Progress and challenges of the rural cooperative medical scheme in China
Qingyue Meng a & Ke Xu b
a. China Center for Health Development Studies, Peking University, Xue Yuan Road 38, Beijing, 100191, China.
b. Western Pacific Regional Office, World Health Organization, Manila, Philippines.
Correspondence to Qingyue Meng (email: email@example.com).
(Submitted: 12 October 2013 – Revised version received: 09 January 2014 – Accepted: 17 January 2014.)
Bulletin of the World Health Organization 2014;92:447-451. doi: http://dx.doi.org/10.2471/BLT.13.131532
The BRICS countries – Brazil, the Russian Federation, India, China and South Africa – have made remarkable advances in economic growth. To sustain this growth, countries such as China have started to focus more on social development, including health-care coverage. However, like many other transitional economies, China faces great challenges in providing access to good quality health services and financial protection for patients.
With a lower capacity to pay than urban dwellers, people in rural areas encounter more difficulties in accessing health services; they also have a greater financial burden owing to the out-of-pocket payments that are required at the point of obtaining health services. The lack of effective financial protection mechanisms for the rural population has led to increasing inequalities in health and health care between urban and rural areas and among different groups within the rural population.1
The central government of China is committed to achieving universal health coverage. In 2002, it decided to strengthen the rural health system to improve access to health care and reduce the financial burden of medical costs for the rural population. This decision was one of the strategies for closing the gap in public services and social protections between rural and urban areas.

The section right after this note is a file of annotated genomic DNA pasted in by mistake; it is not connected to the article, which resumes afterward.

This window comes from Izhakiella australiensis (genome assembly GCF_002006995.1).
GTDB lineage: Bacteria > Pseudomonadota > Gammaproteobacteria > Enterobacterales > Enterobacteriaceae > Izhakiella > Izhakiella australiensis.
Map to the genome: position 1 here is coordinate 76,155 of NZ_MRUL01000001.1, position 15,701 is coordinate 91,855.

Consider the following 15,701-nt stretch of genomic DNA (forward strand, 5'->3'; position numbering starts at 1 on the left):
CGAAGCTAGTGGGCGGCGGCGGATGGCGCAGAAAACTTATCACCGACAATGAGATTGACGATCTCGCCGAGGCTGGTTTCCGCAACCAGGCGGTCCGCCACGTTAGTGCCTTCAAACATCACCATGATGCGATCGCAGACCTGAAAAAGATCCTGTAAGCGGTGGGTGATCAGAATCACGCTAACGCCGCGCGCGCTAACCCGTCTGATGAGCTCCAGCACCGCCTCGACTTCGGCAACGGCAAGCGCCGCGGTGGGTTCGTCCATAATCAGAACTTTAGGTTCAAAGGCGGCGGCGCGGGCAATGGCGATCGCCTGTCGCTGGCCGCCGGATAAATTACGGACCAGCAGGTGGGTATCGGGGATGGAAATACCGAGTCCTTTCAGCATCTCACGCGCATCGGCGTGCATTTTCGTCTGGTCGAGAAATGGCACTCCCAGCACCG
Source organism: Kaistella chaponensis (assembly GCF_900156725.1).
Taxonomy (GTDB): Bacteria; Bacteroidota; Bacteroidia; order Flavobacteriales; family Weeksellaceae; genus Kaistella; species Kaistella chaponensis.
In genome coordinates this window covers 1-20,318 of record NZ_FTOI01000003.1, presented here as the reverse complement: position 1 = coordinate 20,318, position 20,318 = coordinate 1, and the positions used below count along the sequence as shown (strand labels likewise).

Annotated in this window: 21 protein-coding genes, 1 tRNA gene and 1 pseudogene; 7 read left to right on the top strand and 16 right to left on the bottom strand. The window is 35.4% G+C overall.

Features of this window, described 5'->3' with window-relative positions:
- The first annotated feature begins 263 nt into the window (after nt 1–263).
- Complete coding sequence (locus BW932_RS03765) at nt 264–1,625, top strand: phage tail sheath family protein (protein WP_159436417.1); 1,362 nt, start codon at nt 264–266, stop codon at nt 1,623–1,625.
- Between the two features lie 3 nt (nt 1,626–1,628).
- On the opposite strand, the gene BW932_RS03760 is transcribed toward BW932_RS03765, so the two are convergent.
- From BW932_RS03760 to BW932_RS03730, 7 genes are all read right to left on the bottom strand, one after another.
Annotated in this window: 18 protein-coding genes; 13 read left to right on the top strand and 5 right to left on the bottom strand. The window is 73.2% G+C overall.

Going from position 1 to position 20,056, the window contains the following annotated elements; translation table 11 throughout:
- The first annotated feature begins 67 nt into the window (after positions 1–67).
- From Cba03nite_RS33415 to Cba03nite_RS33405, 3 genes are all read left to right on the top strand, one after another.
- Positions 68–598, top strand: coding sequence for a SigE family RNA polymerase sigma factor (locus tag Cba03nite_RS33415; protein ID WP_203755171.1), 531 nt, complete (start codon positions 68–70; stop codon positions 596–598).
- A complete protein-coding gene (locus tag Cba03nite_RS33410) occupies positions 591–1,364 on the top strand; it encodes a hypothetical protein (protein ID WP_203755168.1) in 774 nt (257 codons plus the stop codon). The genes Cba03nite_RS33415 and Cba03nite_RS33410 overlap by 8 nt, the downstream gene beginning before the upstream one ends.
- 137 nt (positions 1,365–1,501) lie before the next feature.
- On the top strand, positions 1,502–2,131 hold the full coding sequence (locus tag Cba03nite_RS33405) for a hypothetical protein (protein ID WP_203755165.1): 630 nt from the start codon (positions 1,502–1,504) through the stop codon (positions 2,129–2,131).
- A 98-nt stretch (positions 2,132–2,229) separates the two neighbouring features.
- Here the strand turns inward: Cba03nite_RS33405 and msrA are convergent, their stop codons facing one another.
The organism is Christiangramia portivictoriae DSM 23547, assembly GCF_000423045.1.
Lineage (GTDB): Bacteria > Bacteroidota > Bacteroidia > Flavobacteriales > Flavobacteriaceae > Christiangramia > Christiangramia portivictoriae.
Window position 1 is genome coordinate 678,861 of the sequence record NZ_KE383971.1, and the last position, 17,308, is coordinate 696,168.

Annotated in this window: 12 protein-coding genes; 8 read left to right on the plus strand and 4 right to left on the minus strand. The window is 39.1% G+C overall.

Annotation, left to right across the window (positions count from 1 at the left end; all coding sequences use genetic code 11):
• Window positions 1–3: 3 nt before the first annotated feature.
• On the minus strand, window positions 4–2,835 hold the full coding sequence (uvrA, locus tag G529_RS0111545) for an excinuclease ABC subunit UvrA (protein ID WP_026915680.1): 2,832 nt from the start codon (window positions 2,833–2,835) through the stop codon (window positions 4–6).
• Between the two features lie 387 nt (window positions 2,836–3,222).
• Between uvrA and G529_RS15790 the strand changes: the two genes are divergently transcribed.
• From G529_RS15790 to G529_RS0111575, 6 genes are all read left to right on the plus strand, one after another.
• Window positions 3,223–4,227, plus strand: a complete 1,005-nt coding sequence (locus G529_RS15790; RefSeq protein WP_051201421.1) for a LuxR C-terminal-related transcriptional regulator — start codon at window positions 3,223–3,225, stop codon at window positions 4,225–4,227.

China currently has three main health insurance schemes: urban employee insurance, an urban residence medical scheme and a rural cooperative medical scheme (RCMS). Through these schemes, the government aims to improve access to good quality health services and financial protection for its whole population.
Among the three insurance schemes, the RCMS has made the greatest progress over the past 10 years. By the end of 2012, after a decade of implementation, the RCMS covered 805 million rural dwellers (98% of the total rural population).2 The scheme is now a cornerstone of China’s rural health system and exemplifies the success of current health system reforms that aim to achieve universal health coverage by 2020.
With the development of the RCMS, China has inspired many other developing countries in their efforts to expand insurance coverage to the informal sector. This paper discusses China’s experiences in developing the RCMS, with a focus on the progress and setbacks encountered in implementing the scheme.
An official document entitled Decisions on the strengthening of the rural health system was issued in 2002 by the Central Committee of the Communist Party of China and the State Council, the country’s highest decision-making authorities.3 This policy document laid out the principles for the RCMS, including its sources of funding, level of fund pooling, benefit package and fund management. It also defined the responsibilities of each level of government in fund collection, management and service procurement.
Features and implementation